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Subscribe to this list via RSS Blog posts tagged in Apache

I had a recent discussion with some folks wondering why there was now an option for 32 or 64-bit System VMs with CloudStack 4.3. I provided an answer, and linked back to some mailing list discussions. I figured this might be of general interest, so I’d document in the short term with a blog post.

For background, system VMs provide services like dealing with snapshots and image templates, providing network services like load balancing, or proxying console access to virtual machines. They’ve historically been 32-bit. The reason for this is that the 32-bit arch has been very efficient with memory usage, and since these are horizontally scalable it’s easy to just spin up another.

But you can have either – which do you pick?

Depending on the workload you might have a different answer. Some hypervisors work better with one arch over the other; and that might be a factor; but ignoring hypervisors lets examine the reason you’d want to use either. 32-bit: 32-bit operating systems are pretty efficient with their use of memory compared to 64-bit. (e.g. the same information typically occupies less space in memory). However there are limits on memory. (Yes, you could use PAE with a 32-bit kernel to get more addressable memory, but there is considerable CPU overhead to do so – which makes it inefficient given that all of this is virtualized) The 32-bit kernels also have a limit on how much memory is used by the kernel. This is really where the use case of 64-bit System VMs evolved from. Because one of the system VM functions is providing load balancing, the conntrack kernel module had a practical limit of ~2.5M connections – and that left precious little room for the kernel to do other things. CloudStack orchestrates HAProxy as the default virtual LB, which in turn uses conntrack. Having a heavily trafficked web property behind CloudStack’s 32-bit virtual load balancer might run into that limitation.

64-bit: Not nearly as efficient with memory usage; however it can address more of it. You’ll actually tend to need more memory for the same level of functionality; but if you need to push the envelope further than a 32-bit machine, then at least you have an option to do so.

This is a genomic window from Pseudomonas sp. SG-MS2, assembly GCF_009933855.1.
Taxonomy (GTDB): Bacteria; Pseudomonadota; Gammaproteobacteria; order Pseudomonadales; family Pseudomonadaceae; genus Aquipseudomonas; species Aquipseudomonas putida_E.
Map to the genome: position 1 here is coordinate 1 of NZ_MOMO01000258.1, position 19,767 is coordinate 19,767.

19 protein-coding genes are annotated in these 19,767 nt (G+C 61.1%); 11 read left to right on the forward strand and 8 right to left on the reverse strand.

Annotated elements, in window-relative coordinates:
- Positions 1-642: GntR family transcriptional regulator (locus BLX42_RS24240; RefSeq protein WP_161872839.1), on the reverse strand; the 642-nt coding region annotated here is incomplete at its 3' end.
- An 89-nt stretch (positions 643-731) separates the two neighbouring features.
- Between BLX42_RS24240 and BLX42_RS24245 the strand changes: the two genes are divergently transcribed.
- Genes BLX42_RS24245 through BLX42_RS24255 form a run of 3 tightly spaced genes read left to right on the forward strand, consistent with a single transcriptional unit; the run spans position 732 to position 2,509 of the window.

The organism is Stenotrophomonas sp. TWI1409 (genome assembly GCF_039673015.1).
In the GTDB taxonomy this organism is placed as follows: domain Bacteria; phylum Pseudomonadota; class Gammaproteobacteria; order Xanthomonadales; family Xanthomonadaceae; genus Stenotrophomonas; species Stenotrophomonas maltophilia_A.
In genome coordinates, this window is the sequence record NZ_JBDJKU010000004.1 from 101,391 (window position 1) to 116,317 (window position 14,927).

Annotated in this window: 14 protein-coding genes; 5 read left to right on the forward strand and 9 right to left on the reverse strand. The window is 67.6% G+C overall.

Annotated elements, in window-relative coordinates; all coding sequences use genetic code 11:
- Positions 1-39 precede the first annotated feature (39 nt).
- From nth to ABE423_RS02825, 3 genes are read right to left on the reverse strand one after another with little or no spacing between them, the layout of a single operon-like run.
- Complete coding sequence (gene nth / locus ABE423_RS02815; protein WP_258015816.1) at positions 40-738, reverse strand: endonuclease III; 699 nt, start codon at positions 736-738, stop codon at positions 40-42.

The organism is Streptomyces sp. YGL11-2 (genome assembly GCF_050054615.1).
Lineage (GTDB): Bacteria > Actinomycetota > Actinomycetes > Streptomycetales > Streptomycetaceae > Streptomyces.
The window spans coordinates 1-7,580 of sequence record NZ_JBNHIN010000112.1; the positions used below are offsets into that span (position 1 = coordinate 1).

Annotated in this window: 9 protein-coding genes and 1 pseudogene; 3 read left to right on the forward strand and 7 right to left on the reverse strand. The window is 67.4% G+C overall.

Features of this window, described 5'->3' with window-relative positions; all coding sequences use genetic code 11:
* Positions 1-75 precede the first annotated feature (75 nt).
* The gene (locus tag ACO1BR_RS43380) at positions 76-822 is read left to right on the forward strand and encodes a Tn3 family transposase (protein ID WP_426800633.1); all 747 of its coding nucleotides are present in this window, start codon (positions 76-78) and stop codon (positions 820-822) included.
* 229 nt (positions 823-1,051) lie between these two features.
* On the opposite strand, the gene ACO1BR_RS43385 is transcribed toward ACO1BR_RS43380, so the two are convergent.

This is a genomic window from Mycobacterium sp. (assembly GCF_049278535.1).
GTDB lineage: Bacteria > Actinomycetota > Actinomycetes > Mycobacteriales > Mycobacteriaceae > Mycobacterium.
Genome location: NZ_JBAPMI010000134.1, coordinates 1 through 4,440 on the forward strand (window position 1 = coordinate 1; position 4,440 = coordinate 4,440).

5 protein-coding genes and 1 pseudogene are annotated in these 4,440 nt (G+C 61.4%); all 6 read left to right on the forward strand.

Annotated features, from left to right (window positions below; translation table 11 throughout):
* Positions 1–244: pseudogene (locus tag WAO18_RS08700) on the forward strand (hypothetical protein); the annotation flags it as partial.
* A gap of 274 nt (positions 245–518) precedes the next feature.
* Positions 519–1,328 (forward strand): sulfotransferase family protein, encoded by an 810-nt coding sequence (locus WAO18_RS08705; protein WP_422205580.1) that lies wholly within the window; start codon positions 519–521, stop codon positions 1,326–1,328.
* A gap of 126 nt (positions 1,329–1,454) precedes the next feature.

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ApacheCon approaches

Posted by on in Open Source

It doesn't seem possible, ApacheCon is less than a week away. CloudStack Collaboration Conference follows shortly. I am excited about seeing ApacheCon this year, the schedule is huge and contains a ton of interesting content. That actually may be a detriment - so much content it will make deciding what talks to see difficult.

Particularly interesting to me is the ton of big data talk. There are plenty of big data projects at the ASF, and those projects have managed to bring 5 days worth of big data content to ApacheCon, coupled with 3 days worth of Lucene/Solr content. Keeping in mind that the ASF is the home for the majority of open source big data projects and ApacheCon becomes a must-attend event if you care about big data.

But ApacheCon is more than just big data, there are tracks for cloud and mobile development, as well as perennial favorites like Traffic Server, and Tomcat. 28 tracks in total.

All of this content is great; and I look forward to learning a lot while I am at ApacheCon, but it ignores the most valuable reason that I am attending: the hallway track. Being able to converse with  many members of various Apache project communities is invaluable.

I hope to see you there.

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Building CloudStack RPMs with Ansible

Posted by on in Open Source
I've been hearing a lot about Ansible lately. First I've seen folks like Paul Angus building tooling around installing CloudStack with Ansible. Ansible intrigues me a bit; first it's largely being shepherded by Michael DeHaan, who originally wrote Cobbler and really eased a lot of pain for sysadmins needing to provision machines; so his work has some immediate credibility because of how awesome Cobbler was to use. Second, the entire decentralized config management angle is interesting. I like how minimalistic it is; and while I don't think that's necessarily a good fit for every environment, it is compelling for some. Finally, I see the blurring of lines between config management and workflow/job automation and that makes Ansible pretty versatile in my mind.   I tend to learn best when I have a concrete project to actually apply new tools to, so when the hosted puppet master service I had been using went permanently offline, I decided to recreate some of the tooling around building CloudStack RPMs in Ansible. I started out with a very basic playbook, which worked reasonable well.